The State Industrial Commission is without jurisdiction to order the employee to submit to a major operation involving a risk of life, however slight, merely in order that the pecuniary obligations created by the law in his favor against his employer may be minimized.
1 Larson § 13.22(f) at p. 3-794 (footnote omitted) (quoting Steelman v. Justice, 227 P.2d 647, 648 Syll. ¶ 2 (Okla. 1951)). An injured worker should have reasonable discretion in participating in any medical treatment that creates other risks to his health.
[¶14] It is precisely this element of discretion in selecting the course of his own medical treatment that explains the differing standards for a Bureau-ordered "examination" and for the employee's medically recommended "treatment" under NDCC 65-05-28(4). The statute says benefits may be suspended if the employee refuses to reasonably participate in treatment. This language contemplates some element of discretion to refuse the "treatment" and, if it is reasonable to refuse treatment, his benefits may not be suspended. The first part of the statute allows suspension of benefits if the employee refuses to "submit to" an "examination." This language contemplates the Bureau may compel the employee to undergo examination or testing, without discretion to refuse.
[¶15] Our interpretation is assisted by the close proximity of, and the similarity of language between, the subsection authorizing the Bureau to compel an examination and the subsection allowing suspension for refusal to "submit to" an examination. Subsection 3 of NDCC 65-05-28 authorizes the Bureau to require an employee to "submit to" an "examination" for the purpose of reviewing the diagnosis, prognosis, treatment, or fees. Subsection 4 of NDCC 65-05-28 allows suspension of benefits if the employee refuses to "submit to" or intentionally obstructs an "examination." These parallel provisions with identical language lead to the conclusion the "examination" referred to in NDCC 65-05-28(4) is an examination that may be compelled by the Bureau, and not medical or other "treatment" reasonably controllable by the patient.
[¶16] Accordingly, we conclude the Bureau may suspend benefits for an employee's refusal to reasonably participate under NDCC 65-05-28(4) only if the particular procedure constituted "treatment."
[¶17] Alternatively, the Bureau argues this FCE was in the nature of treatment, and therefore its suspension of Ali's benefits was appropriate. We disagree.
[¶18] "Treatment" is defined as "the steps taken to effect a cure of an injury or disease." Black's Law Dictionary 1502 (6th ed. 1990). Treatment is by nature therapeutic. The testimony in this record is that the FCE is a two-day test used to determine the employee's "physical capabilities for return to work." The test includes hand coordination, grip strength, lifting, carrying, crawling, and walking. There was no testimony or other evidence that the FCE in any way leads to a cure or improvement of the injury, and counsel for the Bureau conceded at oral argument the FCE was not "therapeutic."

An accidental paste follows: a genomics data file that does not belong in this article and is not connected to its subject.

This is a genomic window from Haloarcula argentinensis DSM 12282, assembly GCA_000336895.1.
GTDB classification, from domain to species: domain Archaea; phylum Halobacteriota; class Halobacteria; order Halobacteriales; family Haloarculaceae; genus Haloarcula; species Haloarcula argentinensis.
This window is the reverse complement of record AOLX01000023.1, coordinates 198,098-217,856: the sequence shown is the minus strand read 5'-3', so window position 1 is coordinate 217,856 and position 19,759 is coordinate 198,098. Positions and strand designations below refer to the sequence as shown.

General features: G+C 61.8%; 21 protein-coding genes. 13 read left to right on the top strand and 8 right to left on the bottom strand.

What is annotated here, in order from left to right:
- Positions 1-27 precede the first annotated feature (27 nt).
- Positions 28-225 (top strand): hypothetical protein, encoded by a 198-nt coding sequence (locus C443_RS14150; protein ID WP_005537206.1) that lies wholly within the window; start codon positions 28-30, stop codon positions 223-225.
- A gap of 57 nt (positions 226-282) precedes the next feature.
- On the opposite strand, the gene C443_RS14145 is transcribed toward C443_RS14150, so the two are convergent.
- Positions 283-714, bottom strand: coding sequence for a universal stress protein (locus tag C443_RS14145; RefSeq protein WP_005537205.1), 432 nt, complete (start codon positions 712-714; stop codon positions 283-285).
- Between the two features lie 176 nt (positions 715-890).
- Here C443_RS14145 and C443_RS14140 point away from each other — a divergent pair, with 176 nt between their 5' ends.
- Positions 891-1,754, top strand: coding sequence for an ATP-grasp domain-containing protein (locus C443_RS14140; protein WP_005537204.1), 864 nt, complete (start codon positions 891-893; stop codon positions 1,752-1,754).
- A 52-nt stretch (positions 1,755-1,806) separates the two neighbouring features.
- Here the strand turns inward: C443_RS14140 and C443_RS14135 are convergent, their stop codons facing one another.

[¶19] On this record, we conclude the FCE was an "examination" directed by the Bureau, and was not part of Ali's "treatment." To support suspension of benefits under NDCC 65-05-28(4), then, the Bureau would have to demonstrate Ali refused to submit to or intentionally obstructed the FCE. The Bureau does not claim Ali failed to submit to the FCE, and the findings adopted by the Bureau specifically conclude Ali did not intentionally obstruct the FCE. Therefore, there is no basis for suspension of Ali's benefits under NDCC 65-05-28(4), and the Bureau's decision is not in accordance with the law.
[¶20] Still, the Bureau asserts its decision is supported by Theige v. North Dakota Workers Compensation Bureau, 1997 ND 160, 567 N.W.2d 334. Although Theige involved suspension of benefits for an invalid FCE result, that case is clearly different. The physical therapist who conducted the two FCEs testified Theige had attempted to manipulate the test results. The ALJ and the Bureau found Theige had intentionally obstructed the test. We noted Theige had conceded the Bureau could suspend his benefits for intentional manipulation of the test results, and therefore found it unnecessary to construe NDCC 65-05-28(4). See Theige at ¶5, n.1. In this case, there was no testimony that Ali attempted to intentionally manipulate the FCE results, and the Bureau specifically found she did not intentionally obstruct the FCEs.